Compiling with Flite and running using redemu as before, we find
this preliminary estimate is not far out, but once again it is an
underestimate:
==== EXECUTION REPORT ====
Result = 0
Ticks = 339298
Swap = 22%
Prim = 19%
Unwind = 32%
Update = 6%
Apply = 19%
==========================
The combinator code for this program, compiled with -i1, is as follows:
nfib v0 = (<=) v0 1 [nfib#1,nfib#2] v0;
nfib#1 v0 v1 = let { v2 = (-) v1 2; v3 = (-) v1 1 }
in (+) 1 ((+) ((<=) v2 1 [nfib#1,nfib#2] v2)
((<=) v3 1 [nfib#1,nfib#2] v3));
nfib#2 v0 v1 = 1;
main = emitInt ((<=) 20 1 [nfib#1,nfib#2] 20) 0;
The definition of nfib itself is dead code, and its in-lining everywhere
is the factor that the initial estimate didn't take into account.
The double inlining of nfib makes an even more sizable body for nfib#1
than the estimate allowed for, accounting for another 3 cycles to build
each instance. Another consequence of this inlining in nfib#1 is that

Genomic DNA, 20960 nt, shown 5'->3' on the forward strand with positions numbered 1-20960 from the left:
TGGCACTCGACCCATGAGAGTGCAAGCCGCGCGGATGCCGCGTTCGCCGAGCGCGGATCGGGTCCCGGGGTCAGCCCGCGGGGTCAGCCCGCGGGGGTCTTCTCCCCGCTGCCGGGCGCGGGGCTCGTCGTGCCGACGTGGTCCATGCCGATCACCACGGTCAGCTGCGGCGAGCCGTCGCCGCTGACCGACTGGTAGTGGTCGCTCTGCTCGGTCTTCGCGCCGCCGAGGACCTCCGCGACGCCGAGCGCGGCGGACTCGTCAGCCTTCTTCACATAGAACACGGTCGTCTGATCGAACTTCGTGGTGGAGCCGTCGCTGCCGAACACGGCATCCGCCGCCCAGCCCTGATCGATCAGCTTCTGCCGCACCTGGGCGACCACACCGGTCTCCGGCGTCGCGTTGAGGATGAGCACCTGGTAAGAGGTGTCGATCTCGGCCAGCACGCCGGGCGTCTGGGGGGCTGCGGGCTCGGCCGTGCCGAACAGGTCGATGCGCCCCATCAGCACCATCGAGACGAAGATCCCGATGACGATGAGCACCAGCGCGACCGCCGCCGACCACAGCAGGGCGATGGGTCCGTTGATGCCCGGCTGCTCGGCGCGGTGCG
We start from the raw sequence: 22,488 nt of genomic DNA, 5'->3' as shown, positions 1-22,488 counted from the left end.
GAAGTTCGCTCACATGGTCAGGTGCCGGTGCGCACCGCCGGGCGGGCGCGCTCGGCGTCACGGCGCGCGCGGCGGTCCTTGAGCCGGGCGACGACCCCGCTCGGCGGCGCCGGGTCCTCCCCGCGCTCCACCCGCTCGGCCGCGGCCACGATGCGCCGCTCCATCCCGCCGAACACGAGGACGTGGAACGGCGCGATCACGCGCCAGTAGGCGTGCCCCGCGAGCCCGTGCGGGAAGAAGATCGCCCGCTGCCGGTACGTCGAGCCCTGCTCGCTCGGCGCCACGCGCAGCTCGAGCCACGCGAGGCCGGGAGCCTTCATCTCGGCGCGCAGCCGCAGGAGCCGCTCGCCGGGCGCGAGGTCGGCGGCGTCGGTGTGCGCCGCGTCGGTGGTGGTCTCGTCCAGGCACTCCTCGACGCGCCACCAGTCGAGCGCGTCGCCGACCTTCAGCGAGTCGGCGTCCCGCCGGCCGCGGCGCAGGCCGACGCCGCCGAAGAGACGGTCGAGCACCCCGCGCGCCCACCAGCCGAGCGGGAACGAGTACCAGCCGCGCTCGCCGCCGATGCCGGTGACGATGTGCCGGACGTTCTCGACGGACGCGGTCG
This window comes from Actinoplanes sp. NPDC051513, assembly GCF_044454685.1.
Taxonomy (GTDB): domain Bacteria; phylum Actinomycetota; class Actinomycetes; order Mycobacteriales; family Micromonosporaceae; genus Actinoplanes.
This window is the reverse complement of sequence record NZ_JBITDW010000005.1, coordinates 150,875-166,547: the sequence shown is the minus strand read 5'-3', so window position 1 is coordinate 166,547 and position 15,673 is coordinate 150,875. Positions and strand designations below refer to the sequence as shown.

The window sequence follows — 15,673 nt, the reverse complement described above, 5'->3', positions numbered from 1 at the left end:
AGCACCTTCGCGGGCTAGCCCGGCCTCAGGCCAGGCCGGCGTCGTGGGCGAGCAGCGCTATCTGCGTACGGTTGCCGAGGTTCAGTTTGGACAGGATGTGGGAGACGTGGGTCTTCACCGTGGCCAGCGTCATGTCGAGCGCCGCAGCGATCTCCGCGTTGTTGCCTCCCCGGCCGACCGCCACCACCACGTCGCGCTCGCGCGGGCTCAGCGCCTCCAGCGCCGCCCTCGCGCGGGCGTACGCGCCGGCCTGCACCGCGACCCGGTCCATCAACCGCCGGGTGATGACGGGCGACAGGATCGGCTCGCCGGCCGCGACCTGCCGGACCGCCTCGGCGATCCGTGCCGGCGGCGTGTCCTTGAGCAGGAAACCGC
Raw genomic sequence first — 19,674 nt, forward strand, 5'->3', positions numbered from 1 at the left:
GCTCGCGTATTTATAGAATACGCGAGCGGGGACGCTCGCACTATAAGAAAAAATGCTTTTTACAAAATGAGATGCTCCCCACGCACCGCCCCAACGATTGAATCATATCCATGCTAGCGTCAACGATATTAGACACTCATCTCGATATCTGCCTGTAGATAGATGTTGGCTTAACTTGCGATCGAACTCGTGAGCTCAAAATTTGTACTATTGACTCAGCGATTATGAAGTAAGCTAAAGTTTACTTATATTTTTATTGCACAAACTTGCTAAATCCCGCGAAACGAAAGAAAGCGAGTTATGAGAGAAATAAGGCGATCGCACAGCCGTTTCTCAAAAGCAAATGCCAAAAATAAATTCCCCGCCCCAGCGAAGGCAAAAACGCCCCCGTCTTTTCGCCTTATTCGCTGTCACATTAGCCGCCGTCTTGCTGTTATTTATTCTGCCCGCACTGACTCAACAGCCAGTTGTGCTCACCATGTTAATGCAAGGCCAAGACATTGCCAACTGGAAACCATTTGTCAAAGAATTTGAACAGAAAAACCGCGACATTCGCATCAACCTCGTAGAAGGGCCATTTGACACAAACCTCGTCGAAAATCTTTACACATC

the (<=) applications are no longer in spine positions, adding another
2 cycles each time. These factors together add around 55000 extra
clock cycles. The inlining of every nfib call only saves around 22000
cycles, or perhaps 44000 cycles at most. So right now, it seems that
the inlining of nfib is not a win!
However, consider the situation as it will be with PRS.
Without nfib inlined: Each comparison takes 1 cycle rather than 2,
and the two subtractions together take 1 cycle rather than 6. Also,
with the elimination of the curried (-) applications, the size of the
instantiated body for the larger alternative drops from 10 applications
to 6; so the number of clock cycles to form it fall from 5 to 3. In all,